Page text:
Senator Targets Iowa Payday Loans
Inside Subprime: Feb 12, 2019
By Grace Austin
Recently, the Globe Gazette, an Iowa-based news publication, published an article written by Iowa Senator Joe Bolkcom criticizing the state’s payday loan laws. In the article, Bolkcom detailed changes that he views need to be made within the Iowa legislature to protect Iowans from predatory payday lending.
One of the major changes Bolkcom suggested was an interest-rate cap that would limit payday loan interest to a 36 percent APR, a change other states across the country have moved forward with. Bolkcom also pointed out that payday loan borrowers need to be provided with “new payment options” to get borrowers off of “the debt treadmill” that many who turn to payday loans find themselves on. Bolkcom also recommended that banks and credit unions provide more credit options to low-income borrowers in the state.
Bolkcom believes the payday lending industry purposefully targets low-income citizens, claiming lenders have “made millions” through predatory targeting practices, and intentionally aims to “rip-off” and exploit “low-income working and elderly Iowans.” Bolkcom urged readers to talk to their local state senators and representatives to express fears that working Americans are being exploited by lenders, and believes that vocal citizens are the only path to change as “no one cares about [the] issue” within the Iowa statehouse.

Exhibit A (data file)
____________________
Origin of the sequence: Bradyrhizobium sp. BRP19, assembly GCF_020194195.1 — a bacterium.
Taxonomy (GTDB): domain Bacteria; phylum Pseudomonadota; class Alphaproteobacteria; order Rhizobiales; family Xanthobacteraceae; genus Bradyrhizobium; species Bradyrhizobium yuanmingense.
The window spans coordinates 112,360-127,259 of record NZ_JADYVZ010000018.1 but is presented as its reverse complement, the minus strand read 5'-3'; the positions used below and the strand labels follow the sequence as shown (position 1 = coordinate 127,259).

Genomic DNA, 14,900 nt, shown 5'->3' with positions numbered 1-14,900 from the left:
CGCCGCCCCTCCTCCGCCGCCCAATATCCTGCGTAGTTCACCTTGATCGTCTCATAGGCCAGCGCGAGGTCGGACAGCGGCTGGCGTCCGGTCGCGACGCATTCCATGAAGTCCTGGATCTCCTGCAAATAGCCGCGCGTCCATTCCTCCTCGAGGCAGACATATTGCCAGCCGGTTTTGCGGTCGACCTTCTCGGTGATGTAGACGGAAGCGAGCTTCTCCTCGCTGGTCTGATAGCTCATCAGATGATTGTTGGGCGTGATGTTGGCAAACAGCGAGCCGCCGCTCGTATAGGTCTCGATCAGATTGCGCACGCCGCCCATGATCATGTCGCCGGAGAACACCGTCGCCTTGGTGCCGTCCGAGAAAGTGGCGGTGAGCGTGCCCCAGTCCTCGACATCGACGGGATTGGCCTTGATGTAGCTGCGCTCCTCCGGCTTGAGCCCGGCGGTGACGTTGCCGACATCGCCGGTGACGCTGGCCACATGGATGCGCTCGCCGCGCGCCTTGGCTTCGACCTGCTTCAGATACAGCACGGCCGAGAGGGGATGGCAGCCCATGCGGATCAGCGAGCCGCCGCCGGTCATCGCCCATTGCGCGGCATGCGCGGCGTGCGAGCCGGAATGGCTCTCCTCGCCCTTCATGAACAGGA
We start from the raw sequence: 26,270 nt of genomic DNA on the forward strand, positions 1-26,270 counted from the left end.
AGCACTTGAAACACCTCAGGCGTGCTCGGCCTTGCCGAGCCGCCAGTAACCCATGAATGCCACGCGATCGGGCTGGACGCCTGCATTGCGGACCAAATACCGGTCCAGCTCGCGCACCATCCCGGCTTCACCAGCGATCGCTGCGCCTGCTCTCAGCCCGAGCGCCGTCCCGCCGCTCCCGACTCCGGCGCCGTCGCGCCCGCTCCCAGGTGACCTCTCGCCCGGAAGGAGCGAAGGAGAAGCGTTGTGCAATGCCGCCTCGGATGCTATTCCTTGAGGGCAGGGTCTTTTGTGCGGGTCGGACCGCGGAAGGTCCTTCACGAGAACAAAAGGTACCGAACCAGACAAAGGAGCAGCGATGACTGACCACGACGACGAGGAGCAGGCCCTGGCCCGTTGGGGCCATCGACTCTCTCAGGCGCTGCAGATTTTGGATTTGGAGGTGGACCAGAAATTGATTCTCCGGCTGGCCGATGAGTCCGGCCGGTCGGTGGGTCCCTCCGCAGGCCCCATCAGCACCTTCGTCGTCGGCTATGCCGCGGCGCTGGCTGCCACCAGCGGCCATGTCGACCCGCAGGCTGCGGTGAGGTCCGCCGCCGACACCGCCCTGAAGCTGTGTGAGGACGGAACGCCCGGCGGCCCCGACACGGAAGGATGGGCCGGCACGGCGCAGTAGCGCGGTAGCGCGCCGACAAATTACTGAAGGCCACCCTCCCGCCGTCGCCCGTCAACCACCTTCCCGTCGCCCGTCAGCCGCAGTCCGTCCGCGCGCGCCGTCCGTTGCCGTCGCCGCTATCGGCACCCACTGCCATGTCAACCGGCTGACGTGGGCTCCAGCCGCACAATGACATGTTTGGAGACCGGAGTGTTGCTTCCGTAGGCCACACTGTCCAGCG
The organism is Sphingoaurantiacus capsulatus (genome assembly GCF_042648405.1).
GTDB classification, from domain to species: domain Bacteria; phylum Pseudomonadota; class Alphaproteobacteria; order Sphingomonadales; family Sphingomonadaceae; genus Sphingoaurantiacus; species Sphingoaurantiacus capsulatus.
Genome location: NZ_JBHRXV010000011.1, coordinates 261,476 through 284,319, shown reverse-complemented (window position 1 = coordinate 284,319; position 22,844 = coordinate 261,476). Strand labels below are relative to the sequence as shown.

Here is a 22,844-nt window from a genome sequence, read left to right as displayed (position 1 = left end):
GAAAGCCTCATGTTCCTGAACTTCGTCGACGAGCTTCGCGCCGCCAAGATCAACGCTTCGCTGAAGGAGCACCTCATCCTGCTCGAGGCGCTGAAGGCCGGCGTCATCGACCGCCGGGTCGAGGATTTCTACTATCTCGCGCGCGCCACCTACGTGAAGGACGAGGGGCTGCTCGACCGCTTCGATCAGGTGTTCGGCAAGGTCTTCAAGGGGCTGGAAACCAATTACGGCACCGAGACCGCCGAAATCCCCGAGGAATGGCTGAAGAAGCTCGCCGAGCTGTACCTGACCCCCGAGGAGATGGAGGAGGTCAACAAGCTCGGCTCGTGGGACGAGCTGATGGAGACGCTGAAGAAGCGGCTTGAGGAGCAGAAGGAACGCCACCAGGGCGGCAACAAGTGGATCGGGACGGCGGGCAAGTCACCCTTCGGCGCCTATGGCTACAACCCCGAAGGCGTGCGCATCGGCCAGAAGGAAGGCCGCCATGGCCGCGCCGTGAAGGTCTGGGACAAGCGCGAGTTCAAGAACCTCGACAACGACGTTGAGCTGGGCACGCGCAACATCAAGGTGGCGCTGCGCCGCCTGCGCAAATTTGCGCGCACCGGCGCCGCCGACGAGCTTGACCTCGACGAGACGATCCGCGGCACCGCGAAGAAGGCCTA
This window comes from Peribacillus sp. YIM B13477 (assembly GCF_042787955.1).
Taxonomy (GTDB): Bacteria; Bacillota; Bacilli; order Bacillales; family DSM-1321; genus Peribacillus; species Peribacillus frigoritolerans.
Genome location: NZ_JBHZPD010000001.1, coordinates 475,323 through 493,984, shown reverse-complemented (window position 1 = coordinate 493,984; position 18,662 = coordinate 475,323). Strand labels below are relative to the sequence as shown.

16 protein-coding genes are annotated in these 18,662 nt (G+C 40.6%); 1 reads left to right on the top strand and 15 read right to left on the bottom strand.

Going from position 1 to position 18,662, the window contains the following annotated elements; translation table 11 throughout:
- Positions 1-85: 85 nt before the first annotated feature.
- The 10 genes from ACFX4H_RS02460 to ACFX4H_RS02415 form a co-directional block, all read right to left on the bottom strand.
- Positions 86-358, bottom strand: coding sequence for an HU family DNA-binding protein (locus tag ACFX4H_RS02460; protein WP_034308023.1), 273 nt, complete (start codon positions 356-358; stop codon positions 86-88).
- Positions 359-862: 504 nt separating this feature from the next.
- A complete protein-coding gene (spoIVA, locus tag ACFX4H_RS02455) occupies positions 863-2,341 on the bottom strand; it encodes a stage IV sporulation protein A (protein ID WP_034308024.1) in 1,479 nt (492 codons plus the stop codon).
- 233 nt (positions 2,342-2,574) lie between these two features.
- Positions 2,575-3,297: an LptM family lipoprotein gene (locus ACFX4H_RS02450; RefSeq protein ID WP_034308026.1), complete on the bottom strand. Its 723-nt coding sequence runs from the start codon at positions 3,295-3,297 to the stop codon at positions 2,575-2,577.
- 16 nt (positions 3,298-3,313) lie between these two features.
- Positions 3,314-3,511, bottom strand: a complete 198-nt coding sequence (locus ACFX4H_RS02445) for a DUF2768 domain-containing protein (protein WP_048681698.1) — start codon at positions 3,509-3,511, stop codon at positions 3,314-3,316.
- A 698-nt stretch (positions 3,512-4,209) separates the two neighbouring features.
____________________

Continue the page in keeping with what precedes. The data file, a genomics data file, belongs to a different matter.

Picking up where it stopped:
Last month, state Senator Nate Boulton wrote an article for the Des Moines Register highlighting the predatory practices of payday lenders in Iowa. Boulton called out payday lenders’ interest rates within the state, highlighting the 300 to 400 percent rates that payday lenders attach to the short-term loans. Boulton also called for an interest rate cap, and called out borrowers as targets by “schemes” that “end up being exploited”.
While Iowa does have some limits on how payday lenders can run businesses, they are minimal. Payday lenders in the state are limited to issuing one $500 loan at time, and are not permitted to charge fees that are more than $15 on the first $100 loaned. However, The Pew Charitable Trusts has labeled Iowa as one of 27 “permissive” states when compared to other states that have implemented stricter restrictions on payday lenders, such as interest rate caps. Back in 2016, it appeared that payday lenders in the state would be presented with more restrictions to curb predatory practices, but those changes never occurred.
Recently, Colorado passed legislation limiting payday loan interest rates to 36 percent, a bill that was overwhelmingly passed within the state in November of last year. It is estimated that Colorado-based payday loan borrowers will save $50 million a year in excess payday loan fees.
For more information on payday loans, scams, and cash advances and check out our city and state financial guides including Florida, Indiana, Illinois, Kansas, Kentucky, Missouri, Ohio, Texas and more.